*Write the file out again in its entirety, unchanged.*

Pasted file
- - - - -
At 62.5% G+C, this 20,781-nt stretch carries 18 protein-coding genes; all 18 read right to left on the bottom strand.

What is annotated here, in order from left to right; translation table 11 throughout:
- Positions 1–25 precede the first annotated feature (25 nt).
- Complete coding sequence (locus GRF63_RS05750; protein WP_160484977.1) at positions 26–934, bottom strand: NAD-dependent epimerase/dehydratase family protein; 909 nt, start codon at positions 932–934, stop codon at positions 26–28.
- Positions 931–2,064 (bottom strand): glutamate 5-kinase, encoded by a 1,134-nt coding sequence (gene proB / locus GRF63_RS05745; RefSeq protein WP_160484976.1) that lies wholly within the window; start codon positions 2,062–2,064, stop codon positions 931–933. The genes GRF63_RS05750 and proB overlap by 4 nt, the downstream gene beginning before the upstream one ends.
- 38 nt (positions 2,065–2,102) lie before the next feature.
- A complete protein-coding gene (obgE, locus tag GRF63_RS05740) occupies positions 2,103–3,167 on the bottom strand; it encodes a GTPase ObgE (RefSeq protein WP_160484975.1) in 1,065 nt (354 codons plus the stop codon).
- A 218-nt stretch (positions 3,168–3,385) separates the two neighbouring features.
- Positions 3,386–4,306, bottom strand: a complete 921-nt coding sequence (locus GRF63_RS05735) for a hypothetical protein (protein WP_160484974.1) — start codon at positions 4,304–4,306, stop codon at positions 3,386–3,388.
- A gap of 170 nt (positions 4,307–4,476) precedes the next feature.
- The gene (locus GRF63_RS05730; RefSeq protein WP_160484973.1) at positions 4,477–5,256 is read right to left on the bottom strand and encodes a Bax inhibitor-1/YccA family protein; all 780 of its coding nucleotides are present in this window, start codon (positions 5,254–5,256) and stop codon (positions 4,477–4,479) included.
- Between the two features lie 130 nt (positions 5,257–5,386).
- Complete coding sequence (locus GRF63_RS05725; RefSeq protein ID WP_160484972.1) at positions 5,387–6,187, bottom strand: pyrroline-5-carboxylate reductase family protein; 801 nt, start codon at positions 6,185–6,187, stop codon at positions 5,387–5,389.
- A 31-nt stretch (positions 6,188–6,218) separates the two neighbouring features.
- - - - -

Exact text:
At 62.5% G+C, this 20,781-nt stretch carries 18 protein-coding genes; all 18 read right to left on the bottom strand.

What is annotated here, in order from left to right; translation table 11 throughout:
- Positions 1–25 precede the first annotated feature (25 nt).
- Complete coding sequence (locus GRF63_RS05750; protein WP_160484977.1) at positions 26–934, bottom strand: NAD-dependent epimerase/dehydratase family protein; 909 nt, start codon at positions 932–934, stop codon at positions 26–28.
- Positions 931–2,064 (bottom strand): glutamate 5-kinase, encoded by a 1,134-nt coding sequence (gene proB / locus GRF63_RS05745; RefSeq protein WP_160484976.1) that lies wholly within the window; start codon positions 2,062–2,064, stop codon positions 931–933. The genes GRF63_RS05750 and proB overlap by 4 nt, the downstream gene beginning before the upstream one ends.
- 38 nt (positions 2,065–2,102) lie before the next feature.
- A complete protein-coding gene (obgE, locus tag GRF63_RS05740) occupies positions 2,103–3,167 on the bottom strand; it encodes a GTPase ObgE (RefSeq protein WP_160484975.1) in 1,065 nt (354 codons plus the stop codon).
- A 218-nt stretch (positions 3,168–3,385) separates the two neighbouring features.
- Positions 3,386–4,306, bottom strand: a complete 921-nt coding sequence (locus GRF63_RS05735) for a hypothetical protein (protein WP_160484974.1) — start codon at positions 4,304–4,306, stop codon at positions 3,386–3,388.
- A gap of 170 nt (positions 4,307–4,476) precedes the next feature.
- The gene (locus GRF63_RS05730; RefSeq protein WP_160484973.1) at positions 4,477–5,256 is read right to left on the bottom strand and encodes a Bax inhibitor-1/YccA family protein; all 780 of its coding nucleotides are present in this window, start codon (positions 5,254–5,256) and stop codon (positions 4,477–4,479) included.
- Between the two features lie 130 nt (positions 5,257–5,386).
- Complete coding sequence (locus GRF63_RS05725; RefSeq protein ID WP_160484972.1) at positions 5,387–6,187, bottom strand: pyrroline-5-carboxylate reductase family protein; 801 nt, start codon at positions 6,185–6,187, stop codon at positions 5,387–5,389.
- A 31-nt stretch (positions 6,188–6,218) separates the two neighbouring features.